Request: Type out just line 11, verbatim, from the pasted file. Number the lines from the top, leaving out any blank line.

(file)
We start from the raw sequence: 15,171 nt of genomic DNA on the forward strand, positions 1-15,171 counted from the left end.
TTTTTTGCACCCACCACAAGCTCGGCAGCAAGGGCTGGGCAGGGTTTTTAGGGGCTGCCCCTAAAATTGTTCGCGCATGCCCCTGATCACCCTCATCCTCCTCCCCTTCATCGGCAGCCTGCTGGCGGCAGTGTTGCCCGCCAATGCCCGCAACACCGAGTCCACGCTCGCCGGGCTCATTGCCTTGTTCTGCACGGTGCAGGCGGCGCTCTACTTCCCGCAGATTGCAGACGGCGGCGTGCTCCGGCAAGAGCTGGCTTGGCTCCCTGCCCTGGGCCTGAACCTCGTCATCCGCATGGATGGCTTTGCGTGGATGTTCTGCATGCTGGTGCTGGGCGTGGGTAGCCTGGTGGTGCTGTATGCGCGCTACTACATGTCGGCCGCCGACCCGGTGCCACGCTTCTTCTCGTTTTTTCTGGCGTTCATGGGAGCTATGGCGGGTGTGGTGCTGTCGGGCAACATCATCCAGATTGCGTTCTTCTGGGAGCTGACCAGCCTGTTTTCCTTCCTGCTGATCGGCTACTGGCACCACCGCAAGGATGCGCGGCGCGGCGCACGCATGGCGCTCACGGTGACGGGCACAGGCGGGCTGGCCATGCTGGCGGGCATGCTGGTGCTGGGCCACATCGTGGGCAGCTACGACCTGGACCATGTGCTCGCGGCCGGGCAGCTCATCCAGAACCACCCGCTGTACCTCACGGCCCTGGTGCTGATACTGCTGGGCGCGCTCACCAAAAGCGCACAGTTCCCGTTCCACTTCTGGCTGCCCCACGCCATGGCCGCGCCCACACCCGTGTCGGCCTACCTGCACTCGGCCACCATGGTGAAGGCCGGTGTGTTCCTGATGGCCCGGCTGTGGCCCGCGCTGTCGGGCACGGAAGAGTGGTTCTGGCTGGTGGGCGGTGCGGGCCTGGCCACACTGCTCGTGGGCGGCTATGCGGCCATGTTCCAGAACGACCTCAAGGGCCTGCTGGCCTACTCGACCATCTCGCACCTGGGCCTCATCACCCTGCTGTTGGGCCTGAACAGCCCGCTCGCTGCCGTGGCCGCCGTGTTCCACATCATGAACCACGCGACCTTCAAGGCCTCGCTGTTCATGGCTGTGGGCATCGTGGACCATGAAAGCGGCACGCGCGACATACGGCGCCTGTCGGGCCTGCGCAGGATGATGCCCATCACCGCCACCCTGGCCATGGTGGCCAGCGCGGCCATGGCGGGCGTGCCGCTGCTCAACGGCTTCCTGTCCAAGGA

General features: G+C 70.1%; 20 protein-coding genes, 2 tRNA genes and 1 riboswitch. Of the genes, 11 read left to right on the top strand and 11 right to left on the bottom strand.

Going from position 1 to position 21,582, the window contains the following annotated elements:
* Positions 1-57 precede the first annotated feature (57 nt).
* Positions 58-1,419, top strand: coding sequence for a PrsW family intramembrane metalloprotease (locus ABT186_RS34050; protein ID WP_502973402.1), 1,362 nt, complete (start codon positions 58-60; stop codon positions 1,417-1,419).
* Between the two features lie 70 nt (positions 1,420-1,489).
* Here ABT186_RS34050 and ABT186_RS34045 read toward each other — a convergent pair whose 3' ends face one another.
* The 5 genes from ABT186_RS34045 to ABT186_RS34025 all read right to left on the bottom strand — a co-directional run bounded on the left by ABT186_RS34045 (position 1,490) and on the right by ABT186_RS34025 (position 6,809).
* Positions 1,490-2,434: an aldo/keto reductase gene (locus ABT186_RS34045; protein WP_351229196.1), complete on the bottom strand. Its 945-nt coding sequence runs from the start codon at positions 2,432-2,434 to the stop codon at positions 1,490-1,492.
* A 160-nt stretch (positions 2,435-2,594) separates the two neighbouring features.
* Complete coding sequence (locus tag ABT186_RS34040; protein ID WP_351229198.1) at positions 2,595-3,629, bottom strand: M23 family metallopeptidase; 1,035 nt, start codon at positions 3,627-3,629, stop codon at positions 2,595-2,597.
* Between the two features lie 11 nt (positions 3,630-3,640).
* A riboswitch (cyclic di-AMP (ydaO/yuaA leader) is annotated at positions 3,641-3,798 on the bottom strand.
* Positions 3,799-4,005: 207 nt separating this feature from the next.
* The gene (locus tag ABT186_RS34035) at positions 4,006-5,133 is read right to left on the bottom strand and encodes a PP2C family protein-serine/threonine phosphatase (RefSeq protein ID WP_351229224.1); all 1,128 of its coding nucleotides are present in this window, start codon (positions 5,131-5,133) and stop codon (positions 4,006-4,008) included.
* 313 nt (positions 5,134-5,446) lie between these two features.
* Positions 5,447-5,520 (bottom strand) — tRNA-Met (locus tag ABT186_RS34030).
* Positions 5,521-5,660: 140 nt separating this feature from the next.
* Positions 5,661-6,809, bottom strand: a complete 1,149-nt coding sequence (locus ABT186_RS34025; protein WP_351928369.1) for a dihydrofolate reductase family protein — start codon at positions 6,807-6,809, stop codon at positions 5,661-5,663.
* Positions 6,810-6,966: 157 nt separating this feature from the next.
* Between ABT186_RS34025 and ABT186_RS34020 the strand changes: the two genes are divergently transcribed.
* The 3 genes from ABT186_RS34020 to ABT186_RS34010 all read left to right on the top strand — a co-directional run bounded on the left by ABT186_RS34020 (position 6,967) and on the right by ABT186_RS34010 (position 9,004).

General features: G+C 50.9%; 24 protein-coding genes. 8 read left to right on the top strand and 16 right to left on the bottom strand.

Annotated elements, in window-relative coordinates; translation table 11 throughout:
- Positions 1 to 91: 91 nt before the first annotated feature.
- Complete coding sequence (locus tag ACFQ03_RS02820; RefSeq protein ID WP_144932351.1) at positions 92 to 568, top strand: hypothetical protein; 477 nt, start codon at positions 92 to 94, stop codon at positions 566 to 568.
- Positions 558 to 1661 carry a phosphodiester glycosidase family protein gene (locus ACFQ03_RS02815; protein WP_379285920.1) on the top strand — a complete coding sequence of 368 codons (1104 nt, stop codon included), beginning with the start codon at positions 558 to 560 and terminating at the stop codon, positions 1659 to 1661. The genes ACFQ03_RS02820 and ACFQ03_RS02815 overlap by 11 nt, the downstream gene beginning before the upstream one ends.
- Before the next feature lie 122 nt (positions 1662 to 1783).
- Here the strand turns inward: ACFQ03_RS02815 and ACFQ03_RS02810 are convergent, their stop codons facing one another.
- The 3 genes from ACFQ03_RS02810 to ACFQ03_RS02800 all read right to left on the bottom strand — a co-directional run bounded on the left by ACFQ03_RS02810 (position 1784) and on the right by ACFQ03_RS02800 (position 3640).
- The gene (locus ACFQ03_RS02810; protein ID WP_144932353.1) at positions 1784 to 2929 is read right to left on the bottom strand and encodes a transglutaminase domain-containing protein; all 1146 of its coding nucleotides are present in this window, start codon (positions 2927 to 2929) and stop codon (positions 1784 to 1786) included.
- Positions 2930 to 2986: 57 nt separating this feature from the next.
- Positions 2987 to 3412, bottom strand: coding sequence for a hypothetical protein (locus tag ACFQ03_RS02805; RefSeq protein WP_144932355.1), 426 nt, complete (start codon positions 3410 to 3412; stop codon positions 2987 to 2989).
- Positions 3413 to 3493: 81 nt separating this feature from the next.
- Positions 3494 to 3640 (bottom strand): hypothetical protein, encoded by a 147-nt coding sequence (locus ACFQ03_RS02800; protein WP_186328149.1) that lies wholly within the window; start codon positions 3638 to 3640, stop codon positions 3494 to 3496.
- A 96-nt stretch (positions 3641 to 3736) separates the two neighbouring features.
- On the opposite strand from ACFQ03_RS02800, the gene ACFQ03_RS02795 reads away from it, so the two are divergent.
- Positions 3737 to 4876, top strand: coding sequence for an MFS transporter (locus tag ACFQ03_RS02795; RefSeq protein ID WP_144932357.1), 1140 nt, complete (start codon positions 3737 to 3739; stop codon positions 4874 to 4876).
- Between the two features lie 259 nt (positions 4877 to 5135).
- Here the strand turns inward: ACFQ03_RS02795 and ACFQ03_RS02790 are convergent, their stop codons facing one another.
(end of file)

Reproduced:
* A 160-nt stretch (positions 2,435-2,594) separates the two neighbouring features.